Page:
[rescue] VAXstation questions
rnovak at indyramp.com
Wed May 14 11:19:26 CDT 2003
On Wed, May 14, 2003 at 11:15:30AM -0400, Curtis H. Wilbar Jr. wrote:
> >From: Robert Novak <rnovak at indyramp.com>
> >Ask me about the dozen useless Indigo2 chassis
> >in my storage locker. :-)
> Why are they useless ? Are they incomplete, or broken ?
They are useless because they are without use. I can't use them.
I can't sell them (I've tried several times) and I can't seem to
give them away (I've tried several times).
More specifically, no RAM, and only 2 of them have CPUs. They sat,
stacked to the ceiling, just outside my kitchen for nearly a year
before I got some help and took them to storage.
I'm hoping to get
them taken to an auction (pallet lot sealed bid local auction) to
see if someone else will buy them. It's an auction where you are
allowed to open stuff up and examine it in person before bidding,
so (1) the error was my responsibility and (2) I won't feel bad
putting them back into the circulation.
> I was bit years ago buying an untested hard drive. I learned rapidly to
> spot the unscrupulous sellers from the ones selling truly untested
> stuff that was much more likely to work.
> In all my years I've not gotten bit yet since that day.... till last week.
I tend to be very pessimistic/pragmatist on these things. If something
is sold as "untested" or "as-is" I assume the worst and bid accordingly.
I did so on the Indigo2 pile, in fact, so while it hurt it was a managed
hurt. And in my own auctions, if something is known not to work, I usually
specify "as-is" and sometimes even "guaranteed not to work."
> However, I think that the seller still made a good amount of money off of
> me, and I guess I just wish that the seller would be more willing to do
> more than what they have offered.
As much as it may not be a favorable opinion, I think he's gone beyond
his obligation. He's offering sort of a warranty on as-is goods, which
is relatively rare. And if he's doing this without you returning them,
it's insane of him. :)
The one time I got a partial refund from a seller was when I bought a
600MP board from a seller 3-4 years ago. He described it as having 4
CPUS, and what he referred to as CPUs were heatsinks on the mainboard.
I'd paid $100+shipping and we agreed on a $30 refund. The error was
his, but it was not malicious or intentional (some people look at a
SM100 and wonder how it's not six CPUs). And he made good on it.
> >I'm in a situation with a buyer right now--he bought an item I sold,
> >and is now disputing whether the manufacturer's label or the original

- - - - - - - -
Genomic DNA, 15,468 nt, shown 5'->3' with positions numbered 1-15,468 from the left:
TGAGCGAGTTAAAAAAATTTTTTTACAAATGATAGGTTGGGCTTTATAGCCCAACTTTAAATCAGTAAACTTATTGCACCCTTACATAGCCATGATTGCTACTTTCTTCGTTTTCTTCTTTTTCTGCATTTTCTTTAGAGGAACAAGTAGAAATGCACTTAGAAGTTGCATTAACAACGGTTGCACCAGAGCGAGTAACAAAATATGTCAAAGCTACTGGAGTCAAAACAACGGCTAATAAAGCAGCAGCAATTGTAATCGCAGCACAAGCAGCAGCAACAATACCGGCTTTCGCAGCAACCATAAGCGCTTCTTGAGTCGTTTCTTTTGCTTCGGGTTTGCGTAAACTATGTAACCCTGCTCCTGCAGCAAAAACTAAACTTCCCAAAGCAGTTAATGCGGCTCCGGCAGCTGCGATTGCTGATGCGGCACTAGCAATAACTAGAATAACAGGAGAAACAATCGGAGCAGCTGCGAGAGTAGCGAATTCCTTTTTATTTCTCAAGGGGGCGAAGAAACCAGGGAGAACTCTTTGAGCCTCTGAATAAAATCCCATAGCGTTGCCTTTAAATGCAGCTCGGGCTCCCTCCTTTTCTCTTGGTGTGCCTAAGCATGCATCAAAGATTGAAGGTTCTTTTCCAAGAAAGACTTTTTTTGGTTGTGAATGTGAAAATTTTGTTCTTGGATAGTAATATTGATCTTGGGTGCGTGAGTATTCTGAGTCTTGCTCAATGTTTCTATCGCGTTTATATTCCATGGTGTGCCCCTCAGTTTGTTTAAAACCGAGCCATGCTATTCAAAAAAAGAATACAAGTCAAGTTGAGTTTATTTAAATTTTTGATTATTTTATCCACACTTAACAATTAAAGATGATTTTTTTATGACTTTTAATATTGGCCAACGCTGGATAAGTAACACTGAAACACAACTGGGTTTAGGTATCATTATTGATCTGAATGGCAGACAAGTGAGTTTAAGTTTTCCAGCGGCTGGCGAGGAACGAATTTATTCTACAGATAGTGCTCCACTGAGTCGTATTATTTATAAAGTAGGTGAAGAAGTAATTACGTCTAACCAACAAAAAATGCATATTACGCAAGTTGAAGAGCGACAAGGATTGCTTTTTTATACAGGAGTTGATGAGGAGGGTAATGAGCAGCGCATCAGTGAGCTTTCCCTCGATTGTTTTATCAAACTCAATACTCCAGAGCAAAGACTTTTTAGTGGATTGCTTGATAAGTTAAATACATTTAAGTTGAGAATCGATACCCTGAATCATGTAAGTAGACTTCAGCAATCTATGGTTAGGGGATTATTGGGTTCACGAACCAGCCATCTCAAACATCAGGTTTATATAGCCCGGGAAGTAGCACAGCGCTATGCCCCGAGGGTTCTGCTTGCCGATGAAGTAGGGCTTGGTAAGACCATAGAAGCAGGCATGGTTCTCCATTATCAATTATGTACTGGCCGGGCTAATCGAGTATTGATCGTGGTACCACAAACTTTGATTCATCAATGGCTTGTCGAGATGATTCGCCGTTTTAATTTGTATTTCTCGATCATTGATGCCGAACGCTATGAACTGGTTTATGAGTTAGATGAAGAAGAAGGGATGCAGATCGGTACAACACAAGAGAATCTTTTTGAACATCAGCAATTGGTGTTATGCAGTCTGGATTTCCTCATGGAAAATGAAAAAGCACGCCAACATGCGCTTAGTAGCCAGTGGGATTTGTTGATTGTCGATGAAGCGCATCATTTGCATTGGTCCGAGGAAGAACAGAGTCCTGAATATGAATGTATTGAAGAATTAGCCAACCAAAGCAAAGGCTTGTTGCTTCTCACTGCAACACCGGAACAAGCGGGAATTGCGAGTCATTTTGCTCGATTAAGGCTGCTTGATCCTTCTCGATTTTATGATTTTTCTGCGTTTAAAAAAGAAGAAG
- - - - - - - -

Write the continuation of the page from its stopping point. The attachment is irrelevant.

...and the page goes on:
> >retailer's identification of the product is accurate.
> If the item is not fraudulent, I agree with your position. If the item
> is fraudulent, and you were frauded, and unkowingly passe don the fraud,
> well... that is more difficult....
Yeah, I pondered this a lot last night--He's expecting one model to have
all the features of the other. It's like buying a HP 4000N and wondering
why it doesn't have a duplexer (duplexer models have a D in the number).
And then saying that it's not a 4000N despite everything saying it is,
because it isn't a 4000DN. My Saturn isn't a Porsche, but I'm not demanding
a refund. :)
> As long as the model #s, etc were not modified, tampered with, or in any
> way such that what you sold is not really what the model #s, etc identified
> the unit as.... then you are correct. If the item is not really what the
> #s identify it as (i.e. a remarked processor), then a bidder has contractually
> bought something that the item is not... in which case the big wonderfull
> grey area pops up.... who did the fraud, who is responsible for the fraud
> (in the context of all transactions historically since the item was made
> fradulent), etc... ugly...
Yeah, it is completely unmodified, and he even has one of his own that he
sold recently and apparently hasn't shipped yet. They both have the same
markings. He has not claimed any sort of modification, just says that this
item is not what it says it is because it's not another model. Bleh.
I sent him an email last night explaining the difference in models, pointing
out two places on the manufacturer's site where it specifies the difference
(and that the model I sold and he bought does not have the feature he's
claiming it should), telling him I'll still go to the retailer with him,
but telling him I can't/won't give a refund just because he changed his
mind after paying and taking delivery.
If I had been in error about my description, or if there was any reason
to believe that the item was not exactly as described, I probably would
not have taken the money. I would've been in pain for a few days trying
to scramble to sell it, but I would've been honorable. In this case, I
am in the right, and I'm just unwilling to be a martyr. :)
Robert Novak, Indyramp Consulting * rnovak at indyramp.com * indyramp.com/~rnovak
"I don't want to doubt you, Know everything about you
I don't want to sit Across the table from you Wishing I could run."
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